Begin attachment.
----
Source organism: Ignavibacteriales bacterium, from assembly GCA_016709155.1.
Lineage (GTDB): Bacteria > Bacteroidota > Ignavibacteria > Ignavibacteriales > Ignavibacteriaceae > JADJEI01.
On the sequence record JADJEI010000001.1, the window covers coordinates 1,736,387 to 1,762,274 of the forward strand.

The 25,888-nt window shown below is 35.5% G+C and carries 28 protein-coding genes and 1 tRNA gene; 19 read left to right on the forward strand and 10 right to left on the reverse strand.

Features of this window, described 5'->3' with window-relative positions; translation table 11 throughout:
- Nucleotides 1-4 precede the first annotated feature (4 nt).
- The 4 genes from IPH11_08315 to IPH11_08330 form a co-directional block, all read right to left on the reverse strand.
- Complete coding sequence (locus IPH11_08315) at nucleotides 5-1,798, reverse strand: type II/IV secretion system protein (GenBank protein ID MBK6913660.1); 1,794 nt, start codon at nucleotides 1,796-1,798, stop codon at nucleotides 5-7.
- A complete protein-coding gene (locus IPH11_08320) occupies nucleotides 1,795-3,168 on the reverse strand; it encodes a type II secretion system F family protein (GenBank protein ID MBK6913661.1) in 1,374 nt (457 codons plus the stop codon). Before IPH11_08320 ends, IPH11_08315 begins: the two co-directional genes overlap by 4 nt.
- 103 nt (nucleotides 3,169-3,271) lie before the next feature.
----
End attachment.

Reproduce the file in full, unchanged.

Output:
Source organism: Ignavibacteriales bacterium, from assembly GCA_016709155.1.
Lineage (GTDB): Bacteria > Bacteroidota > Ignavibacteria > Ignavibacteriales > Ignavibacteriaceae > JADJEI01.
On the sequence record JADJEI010000001.1, the window covers coordinates 1,736,387 to 1,762,274 of the forward strand.

The 25,888-nt window shown below is 35.5% G+C and carries 28 protein-coding genes and 1 tRNA gene; 19 read left to right on the forward strand and 10 right to left on the reverse strand.

Features of this window, described 5'->3' with window-relative positions; translation table 11 throughout:
- Nucleotides 1-4 precede the first annotated feature (4 nt).
- The 4 genes from IPH11_08315 to IPH11_08330 form a co-directional block, all read right to left on the reverse strand.
- Complete coding sequence (locus IPH11_08315) at nucleotides 5-1,798, reverse strand: type II/IV secretion system protein (GenBank protein ID MBK6913660.1); 1,794 nt, start codon at nucleotides 1,796-1,798, stop codon at nucleotides 5-7.
- A complete protein-coding gene (locus IPH11_08320) occupies nucleotides 1,795-3,168 on the reverse strand; it encodes a type II secretion system F family protein (GenBank protein ID MBK6913661.1) in 1,374 nt (457 codons plus the stop codon). Before IPH11_08320 ends, IPH11_08315 begins: the two co-directional genes overlap by 4 nt.
- 103 nt (nucleotides 3,169-3,271) lie before the next feature.